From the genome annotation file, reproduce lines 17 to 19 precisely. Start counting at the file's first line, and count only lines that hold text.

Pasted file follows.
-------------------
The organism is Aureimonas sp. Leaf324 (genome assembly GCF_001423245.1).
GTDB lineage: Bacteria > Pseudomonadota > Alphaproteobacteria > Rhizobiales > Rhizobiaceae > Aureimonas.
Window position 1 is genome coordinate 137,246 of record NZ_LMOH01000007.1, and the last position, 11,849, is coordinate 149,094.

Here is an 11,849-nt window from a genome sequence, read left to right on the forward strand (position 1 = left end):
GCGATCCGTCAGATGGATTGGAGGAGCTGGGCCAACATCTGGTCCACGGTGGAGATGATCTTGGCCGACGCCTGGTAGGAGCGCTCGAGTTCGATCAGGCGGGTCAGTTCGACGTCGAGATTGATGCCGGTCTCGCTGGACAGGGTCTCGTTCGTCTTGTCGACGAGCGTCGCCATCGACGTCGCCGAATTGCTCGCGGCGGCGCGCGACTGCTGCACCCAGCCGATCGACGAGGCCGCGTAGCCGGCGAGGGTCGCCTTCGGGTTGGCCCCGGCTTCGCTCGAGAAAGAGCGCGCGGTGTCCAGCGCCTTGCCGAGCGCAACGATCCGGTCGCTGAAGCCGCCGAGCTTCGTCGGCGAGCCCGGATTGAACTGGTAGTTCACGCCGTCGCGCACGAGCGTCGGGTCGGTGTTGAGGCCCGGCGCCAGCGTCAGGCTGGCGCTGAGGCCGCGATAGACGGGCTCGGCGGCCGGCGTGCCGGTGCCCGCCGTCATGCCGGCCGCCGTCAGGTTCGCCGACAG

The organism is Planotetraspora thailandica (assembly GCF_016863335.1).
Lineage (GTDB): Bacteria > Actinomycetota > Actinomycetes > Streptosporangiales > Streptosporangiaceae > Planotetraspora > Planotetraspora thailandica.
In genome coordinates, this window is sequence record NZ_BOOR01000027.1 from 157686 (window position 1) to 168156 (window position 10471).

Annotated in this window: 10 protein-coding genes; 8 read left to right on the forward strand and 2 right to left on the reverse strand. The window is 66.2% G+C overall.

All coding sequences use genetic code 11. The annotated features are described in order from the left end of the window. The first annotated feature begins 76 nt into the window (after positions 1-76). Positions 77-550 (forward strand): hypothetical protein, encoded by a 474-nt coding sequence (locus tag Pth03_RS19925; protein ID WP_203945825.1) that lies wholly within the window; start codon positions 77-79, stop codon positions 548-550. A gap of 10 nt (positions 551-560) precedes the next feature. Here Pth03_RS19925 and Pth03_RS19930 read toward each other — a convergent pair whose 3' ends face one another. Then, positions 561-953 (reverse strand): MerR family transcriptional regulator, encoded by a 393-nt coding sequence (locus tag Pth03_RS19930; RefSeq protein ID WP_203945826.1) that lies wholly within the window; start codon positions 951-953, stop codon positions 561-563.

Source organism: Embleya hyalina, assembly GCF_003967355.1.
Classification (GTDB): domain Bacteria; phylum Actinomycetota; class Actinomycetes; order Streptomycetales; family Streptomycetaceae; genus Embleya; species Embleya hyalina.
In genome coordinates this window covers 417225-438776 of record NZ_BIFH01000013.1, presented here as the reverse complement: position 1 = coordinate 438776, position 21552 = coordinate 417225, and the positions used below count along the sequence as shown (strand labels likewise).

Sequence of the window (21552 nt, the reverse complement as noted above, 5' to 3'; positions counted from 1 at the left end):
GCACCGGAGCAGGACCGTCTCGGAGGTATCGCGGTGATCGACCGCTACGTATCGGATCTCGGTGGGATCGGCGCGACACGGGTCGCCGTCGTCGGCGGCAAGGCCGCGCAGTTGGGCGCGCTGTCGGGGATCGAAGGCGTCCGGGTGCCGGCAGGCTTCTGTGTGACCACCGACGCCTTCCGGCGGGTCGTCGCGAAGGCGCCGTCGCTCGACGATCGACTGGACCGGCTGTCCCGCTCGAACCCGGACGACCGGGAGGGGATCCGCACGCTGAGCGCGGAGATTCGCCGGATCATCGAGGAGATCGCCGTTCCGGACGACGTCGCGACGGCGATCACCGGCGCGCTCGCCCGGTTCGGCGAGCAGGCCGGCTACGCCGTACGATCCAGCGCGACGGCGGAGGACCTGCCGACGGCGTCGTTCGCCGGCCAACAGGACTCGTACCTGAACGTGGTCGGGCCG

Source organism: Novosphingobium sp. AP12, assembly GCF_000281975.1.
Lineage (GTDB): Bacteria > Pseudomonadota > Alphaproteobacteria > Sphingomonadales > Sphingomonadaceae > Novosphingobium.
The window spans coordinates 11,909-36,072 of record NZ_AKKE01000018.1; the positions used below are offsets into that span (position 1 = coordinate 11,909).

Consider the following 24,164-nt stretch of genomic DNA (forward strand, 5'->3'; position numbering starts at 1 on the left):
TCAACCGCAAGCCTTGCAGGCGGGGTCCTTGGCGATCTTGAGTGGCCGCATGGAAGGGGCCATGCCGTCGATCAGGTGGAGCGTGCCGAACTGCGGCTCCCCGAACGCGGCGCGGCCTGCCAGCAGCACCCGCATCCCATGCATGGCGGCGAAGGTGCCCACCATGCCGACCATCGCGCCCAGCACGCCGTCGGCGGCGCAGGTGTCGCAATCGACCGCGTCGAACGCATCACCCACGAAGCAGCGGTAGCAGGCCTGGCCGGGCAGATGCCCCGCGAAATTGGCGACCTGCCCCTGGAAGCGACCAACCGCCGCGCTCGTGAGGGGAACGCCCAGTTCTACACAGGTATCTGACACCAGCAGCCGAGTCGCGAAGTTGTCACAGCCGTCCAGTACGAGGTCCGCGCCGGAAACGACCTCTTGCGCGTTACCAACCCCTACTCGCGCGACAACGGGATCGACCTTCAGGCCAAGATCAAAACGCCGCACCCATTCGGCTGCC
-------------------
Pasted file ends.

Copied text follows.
Lineage (GTDB): Bacteria > Pseudomonadota > Alphaproteobacteria > Sphingomonadales > Sphingomonadaceae > Novosphingobium.
The window spans coordinates 11,909-36,072 of record NZ_AKKE01000018.1; the positions used below are offsets into that span (position 1 = coordinate 11,909).

Consider the following 24,164-nt stretch of genomic DNA (forward strand, 5'->3'; position numbering starts at 1 on the left):